B cells are the arms factories of the immune system, producing antibodies that target invading microbes for destruction. Generally, B-1 cells have been thought to play a major role in the innate immune response -- the type of immunity that offers rapid, generalized responses to infections. Less understood has been any role in adaptive immunity -- in which the immune system develops a long-term immune response to an invader after vaccination or infection.
The researchers -- Karen Haas, Jonathan Poe, Douglas Steeber and Thomas Tedder -- published their findings in the July 2005 issue of the journal Immunity. The research was sponsored by the National Institutes of Health, the Arthritis Foundation, the Lymphoma Research Foundation and the Leukemia & Lymphoma Society.
The researchers studied a particular type of B cell called the B-1 cell. In contrast to the more conventional B-2 cells, B-1 cells have different distinguishing characteristics such as behavior, anatomical localization and types of antibodies produced. In contrast to well-studied B-2 cells, the cellular origins of B-1 cells and their subtypes remain unknown.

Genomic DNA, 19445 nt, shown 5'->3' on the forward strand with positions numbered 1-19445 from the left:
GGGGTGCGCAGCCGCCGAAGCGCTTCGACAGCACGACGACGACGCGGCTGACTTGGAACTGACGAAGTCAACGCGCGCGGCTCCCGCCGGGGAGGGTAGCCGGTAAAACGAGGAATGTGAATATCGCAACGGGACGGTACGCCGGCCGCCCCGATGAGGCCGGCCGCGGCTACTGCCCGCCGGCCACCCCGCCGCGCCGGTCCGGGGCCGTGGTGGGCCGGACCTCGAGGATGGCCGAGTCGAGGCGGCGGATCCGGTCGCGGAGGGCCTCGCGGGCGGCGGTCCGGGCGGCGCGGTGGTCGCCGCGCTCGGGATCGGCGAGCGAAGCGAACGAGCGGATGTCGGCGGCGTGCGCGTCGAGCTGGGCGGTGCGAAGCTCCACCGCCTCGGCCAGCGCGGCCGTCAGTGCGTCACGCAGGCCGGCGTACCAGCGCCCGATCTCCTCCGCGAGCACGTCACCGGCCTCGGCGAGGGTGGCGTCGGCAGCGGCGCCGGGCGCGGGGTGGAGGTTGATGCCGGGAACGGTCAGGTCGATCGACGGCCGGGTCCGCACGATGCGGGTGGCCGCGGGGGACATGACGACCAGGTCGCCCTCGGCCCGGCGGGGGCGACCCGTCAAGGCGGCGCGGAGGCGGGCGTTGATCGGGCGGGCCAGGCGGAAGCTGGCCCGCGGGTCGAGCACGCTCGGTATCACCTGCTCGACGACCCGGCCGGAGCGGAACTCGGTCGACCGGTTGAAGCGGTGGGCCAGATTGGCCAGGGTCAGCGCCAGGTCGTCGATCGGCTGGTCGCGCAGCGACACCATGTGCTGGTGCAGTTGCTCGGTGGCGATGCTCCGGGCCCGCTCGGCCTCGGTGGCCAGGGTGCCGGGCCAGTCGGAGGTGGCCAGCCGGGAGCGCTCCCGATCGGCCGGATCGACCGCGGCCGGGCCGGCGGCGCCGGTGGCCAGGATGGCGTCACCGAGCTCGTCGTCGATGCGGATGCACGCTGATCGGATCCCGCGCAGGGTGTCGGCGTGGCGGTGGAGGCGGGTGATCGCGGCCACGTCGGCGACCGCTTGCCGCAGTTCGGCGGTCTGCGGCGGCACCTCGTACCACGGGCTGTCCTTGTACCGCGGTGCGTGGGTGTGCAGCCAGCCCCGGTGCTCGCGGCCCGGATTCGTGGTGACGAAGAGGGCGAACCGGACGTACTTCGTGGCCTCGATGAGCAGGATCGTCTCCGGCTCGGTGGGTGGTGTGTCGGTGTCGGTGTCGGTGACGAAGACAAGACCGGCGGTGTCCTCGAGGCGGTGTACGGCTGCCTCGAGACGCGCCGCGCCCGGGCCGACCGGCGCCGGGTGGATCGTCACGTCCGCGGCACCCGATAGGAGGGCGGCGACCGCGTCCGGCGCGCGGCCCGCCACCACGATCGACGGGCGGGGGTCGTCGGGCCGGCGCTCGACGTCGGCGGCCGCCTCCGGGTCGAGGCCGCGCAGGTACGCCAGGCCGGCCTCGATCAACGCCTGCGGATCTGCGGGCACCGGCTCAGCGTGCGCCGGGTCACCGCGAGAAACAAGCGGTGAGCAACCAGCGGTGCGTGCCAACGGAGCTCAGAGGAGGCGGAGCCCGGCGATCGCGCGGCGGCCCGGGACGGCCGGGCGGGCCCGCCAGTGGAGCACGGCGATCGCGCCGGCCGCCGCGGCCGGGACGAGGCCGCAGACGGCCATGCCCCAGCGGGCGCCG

"The true function of B-1 cells in the body has been highly controversial over the past two decades," said Tedder. "They appear to be a primary defense mechanism for innate immunity in infections. In particular, however, the B-1b cells have been largely ignored because they're present in relatively small numbers and are difficult to work with."